JAIC 1995, Volume 34, Number 1, Article 6 (pp. 77 to 83)
JAIC online
Journal of the American Institute for Conservation
JAIC 1995, Volume 34, Number 1, Article 6 (pp. 77 to 83)




In disasters such as earthquake, flood, hurricane, and fire, conservators recognize the need for a disaster plan as a crucial step in the prevention of major damage. But when they have to face human-induced disasters like riots, war, or terrorist action, there is no ideal disaster plan. Such disasters are unpredictable and involve the deliberate destruction of culture and people.

During the tumultuous events of the Los Angeles riots, the LACMA conservation department staff watched the television reports with anxiety and disbelief. We worked hard to stay calm, communicate effectively, and make wise decisions. The combined effort of conservators, collections manager, curators, curatorial assistants, and volunteers was fundamental to the successful completion of this rescue operation. Teamwork was critical, and teamwork made it possible to save the artifacts. Each person who was part of the team was clear about his or her responsibilities in a chain of command that had been clearly defined before the emergency.

The following are some of the successful aspects of our disaster response:

  1. Because LACMA's standard guidelines for off-site storage required that all artwork be crated, water damage to the textiles was minimized.
  2. Several factors aided the efficient evacuation of objects. These were:An emergency coordinator was designated, and the chain of command, critical personnel, and other duties were defined.A “phone tree” was used to contact personnel because any other way of communication was not fully reliable.Rescue activities were coordinated among the affected departments.The National Guard was contacted before acting.Each object could be found quickly because registrarial records included the location of every object.The damaged objects were treated efficiently because a recovery team was formed and a recovery work area prepared. Emergency staging areas were established.During initial examination, the textiles were categorized, and treatment priorities were determined.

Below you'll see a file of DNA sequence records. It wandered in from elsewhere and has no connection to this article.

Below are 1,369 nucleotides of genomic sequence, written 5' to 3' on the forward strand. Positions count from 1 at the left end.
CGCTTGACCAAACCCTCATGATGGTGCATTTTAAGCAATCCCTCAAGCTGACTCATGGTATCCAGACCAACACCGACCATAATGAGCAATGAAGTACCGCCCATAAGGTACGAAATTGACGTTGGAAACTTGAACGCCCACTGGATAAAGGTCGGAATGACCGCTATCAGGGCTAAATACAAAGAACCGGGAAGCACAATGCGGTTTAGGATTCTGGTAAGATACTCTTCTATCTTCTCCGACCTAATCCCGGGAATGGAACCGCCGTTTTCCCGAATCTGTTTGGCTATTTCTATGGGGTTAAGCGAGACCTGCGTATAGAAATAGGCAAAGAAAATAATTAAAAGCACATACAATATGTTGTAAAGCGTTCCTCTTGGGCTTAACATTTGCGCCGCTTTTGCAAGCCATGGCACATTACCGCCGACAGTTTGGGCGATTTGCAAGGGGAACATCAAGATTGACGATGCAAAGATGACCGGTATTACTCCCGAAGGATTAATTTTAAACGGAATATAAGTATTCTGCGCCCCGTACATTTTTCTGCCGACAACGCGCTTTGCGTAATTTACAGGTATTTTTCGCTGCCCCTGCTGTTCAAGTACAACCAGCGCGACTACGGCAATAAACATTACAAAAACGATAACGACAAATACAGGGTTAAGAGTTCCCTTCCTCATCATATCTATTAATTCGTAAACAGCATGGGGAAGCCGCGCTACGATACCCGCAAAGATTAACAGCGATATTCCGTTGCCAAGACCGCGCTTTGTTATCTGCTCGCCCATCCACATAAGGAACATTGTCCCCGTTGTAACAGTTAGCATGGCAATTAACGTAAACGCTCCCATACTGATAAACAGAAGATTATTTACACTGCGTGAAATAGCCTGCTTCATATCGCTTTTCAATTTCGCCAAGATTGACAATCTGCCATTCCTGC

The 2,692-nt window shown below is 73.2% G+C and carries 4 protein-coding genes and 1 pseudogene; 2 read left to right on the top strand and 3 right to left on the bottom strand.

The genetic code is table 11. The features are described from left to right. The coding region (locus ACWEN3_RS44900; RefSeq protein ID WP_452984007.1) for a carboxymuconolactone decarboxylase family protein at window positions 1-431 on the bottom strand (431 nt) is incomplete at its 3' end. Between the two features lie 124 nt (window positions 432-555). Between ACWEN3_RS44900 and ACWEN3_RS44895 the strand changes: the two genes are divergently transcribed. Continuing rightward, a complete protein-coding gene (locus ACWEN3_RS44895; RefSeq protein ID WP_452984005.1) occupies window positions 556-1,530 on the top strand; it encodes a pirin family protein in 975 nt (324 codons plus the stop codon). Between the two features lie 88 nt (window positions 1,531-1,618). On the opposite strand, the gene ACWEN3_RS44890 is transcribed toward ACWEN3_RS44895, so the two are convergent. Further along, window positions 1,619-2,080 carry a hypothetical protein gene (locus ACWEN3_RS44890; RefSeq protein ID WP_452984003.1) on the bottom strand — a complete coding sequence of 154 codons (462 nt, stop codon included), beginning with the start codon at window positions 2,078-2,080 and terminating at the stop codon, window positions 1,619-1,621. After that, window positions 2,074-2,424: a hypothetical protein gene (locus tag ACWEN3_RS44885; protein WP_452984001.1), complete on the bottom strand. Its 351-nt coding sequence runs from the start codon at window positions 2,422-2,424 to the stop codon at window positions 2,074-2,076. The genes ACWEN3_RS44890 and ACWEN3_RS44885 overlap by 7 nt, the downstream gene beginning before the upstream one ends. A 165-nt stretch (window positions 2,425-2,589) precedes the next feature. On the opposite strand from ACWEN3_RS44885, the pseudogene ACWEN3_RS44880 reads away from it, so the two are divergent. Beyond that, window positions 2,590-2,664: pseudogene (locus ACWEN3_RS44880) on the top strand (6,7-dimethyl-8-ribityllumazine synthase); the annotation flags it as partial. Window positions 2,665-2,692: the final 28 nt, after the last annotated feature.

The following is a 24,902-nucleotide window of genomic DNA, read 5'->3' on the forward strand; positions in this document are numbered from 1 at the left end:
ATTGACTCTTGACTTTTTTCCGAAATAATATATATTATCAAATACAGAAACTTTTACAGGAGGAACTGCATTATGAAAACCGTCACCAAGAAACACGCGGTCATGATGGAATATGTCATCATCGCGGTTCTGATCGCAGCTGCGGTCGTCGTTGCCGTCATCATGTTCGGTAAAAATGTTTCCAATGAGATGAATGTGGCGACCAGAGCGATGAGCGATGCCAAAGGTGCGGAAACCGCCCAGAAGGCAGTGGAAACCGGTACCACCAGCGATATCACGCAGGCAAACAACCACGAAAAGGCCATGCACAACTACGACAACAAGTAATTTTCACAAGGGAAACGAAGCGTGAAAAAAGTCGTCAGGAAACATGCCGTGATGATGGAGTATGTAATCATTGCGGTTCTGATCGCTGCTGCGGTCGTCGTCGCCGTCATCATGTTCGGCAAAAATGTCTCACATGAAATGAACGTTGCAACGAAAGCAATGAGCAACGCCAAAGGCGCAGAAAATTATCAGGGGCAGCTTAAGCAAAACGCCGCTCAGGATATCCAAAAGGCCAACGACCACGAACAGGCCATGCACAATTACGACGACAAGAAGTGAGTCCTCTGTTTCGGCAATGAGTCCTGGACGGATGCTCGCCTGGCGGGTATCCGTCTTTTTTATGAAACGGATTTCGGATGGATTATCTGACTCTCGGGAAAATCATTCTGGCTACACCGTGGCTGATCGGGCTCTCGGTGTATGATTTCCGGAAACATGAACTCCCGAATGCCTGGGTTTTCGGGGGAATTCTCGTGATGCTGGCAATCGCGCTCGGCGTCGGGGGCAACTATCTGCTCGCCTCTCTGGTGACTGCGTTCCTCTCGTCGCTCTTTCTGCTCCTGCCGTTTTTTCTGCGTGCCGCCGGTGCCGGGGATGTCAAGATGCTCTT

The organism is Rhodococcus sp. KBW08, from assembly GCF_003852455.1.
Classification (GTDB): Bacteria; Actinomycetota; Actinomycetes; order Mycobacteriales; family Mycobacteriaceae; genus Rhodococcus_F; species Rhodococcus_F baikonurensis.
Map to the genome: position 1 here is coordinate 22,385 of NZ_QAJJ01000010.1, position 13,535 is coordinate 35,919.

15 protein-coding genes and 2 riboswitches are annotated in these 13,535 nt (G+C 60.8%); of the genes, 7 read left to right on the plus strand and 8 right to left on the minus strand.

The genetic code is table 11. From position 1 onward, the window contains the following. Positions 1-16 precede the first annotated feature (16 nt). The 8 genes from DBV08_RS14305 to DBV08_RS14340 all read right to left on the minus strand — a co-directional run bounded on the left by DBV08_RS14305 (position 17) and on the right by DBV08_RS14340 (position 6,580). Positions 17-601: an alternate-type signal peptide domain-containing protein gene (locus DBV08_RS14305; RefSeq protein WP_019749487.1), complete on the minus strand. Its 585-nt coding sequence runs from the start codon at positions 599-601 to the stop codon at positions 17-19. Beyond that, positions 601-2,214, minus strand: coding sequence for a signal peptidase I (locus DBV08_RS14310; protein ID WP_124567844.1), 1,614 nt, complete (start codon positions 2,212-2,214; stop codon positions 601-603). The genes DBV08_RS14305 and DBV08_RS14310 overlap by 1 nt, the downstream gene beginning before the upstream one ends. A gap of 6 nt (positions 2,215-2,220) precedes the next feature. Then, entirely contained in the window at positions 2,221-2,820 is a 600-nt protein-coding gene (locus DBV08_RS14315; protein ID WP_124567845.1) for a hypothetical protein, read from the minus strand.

This article represents the efforts of all the staff and volunteers who worked hard to rescue these artifacts. The team included textile conservators Cara Varnell, Catherine McLean, Nina Cole, and Emilia Cortes and collection manager Kaye Spilker and her assistant, Alice Wolf. The author would like to thank Pieter Meyers, head of the Conservation Center at LACMA, for his interest and support. She would like to thank her teacher, Catherine McLean, for helping to edit this paper and for all of the knowledge that she shared generously during the author's preprogram internship in the LACMA textile conservation laboratory.

Copyright 1995 American Institute of Historic and Artistic Works